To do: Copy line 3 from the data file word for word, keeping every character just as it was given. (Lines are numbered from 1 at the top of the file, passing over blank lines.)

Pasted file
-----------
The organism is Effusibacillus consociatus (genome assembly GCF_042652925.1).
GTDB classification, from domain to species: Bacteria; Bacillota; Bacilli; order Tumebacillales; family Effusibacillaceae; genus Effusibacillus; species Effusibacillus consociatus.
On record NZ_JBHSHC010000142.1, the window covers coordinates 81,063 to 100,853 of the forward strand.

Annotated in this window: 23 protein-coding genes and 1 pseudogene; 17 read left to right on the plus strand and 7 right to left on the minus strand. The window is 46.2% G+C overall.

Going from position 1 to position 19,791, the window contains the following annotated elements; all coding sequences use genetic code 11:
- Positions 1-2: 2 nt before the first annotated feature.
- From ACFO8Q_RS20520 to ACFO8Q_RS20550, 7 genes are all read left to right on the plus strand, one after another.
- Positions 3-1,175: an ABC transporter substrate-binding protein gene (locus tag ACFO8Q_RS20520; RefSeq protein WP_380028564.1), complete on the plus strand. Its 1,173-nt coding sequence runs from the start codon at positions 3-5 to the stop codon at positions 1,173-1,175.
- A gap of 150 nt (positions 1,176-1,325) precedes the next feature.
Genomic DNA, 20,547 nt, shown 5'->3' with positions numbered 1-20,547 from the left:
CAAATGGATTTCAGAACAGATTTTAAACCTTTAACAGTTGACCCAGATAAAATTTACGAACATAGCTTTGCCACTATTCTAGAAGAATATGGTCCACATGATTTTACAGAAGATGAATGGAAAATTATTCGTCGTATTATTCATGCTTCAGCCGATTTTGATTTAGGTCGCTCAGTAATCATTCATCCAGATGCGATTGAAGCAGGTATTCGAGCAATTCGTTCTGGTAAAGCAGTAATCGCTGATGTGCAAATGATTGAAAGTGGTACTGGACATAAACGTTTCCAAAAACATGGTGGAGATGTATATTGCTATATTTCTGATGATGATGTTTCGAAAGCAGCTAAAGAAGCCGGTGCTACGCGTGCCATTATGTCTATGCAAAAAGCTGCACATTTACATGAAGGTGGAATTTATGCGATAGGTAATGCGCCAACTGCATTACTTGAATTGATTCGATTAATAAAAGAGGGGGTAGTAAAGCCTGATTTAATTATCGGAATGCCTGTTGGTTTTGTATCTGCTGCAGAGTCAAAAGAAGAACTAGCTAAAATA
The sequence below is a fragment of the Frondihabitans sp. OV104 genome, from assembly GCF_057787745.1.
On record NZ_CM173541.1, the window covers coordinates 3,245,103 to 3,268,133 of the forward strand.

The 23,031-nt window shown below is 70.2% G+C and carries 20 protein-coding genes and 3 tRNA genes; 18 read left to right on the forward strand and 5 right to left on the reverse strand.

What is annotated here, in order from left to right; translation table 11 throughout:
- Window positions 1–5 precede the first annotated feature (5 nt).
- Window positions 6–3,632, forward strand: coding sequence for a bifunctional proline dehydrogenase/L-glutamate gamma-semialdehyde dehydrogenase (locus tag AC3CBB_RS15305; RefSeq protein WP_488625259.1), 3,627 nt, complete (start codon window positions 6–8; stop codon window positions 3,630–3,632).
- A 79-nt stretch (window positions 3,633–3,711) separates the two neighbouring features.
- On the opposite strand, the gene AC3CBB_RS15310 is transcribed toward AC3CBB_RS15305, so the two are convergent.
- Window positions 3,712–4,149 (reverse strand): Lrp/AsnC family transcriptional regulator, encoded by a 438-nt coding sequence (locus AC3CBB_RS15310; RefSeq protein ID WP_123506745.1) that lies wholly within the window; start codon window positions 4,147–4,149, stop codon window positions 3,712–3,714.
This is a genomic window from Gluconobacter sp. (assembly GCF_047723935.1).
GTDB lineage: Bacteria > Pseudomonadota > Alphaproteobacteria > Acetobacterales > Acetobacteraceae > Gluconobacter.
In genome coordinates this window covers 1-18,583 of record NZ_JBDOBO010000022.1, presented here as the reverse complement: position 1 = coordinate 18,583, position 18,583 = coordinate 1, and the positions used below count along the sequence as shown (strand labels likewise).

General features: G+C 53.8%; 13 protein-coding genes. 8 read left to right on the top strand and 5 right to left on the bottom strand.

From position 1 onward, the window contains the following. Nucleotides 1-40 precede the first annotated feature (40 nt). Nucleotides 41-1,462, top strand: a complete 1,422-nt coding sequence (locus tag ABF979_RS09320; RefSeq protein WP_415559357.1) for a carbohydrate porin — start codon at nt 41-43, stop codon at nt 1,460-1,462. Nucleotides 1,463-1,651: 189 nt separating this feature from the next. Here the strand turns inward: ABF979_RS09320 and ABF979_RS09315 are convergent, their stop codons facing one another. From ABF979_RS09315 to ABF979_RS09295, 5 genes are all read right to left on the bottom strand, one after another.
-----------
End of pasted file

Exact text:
On record NZ_JBHSHC010000142.1, the window covers coordinates 81,063 to 100,853 of the forward strand.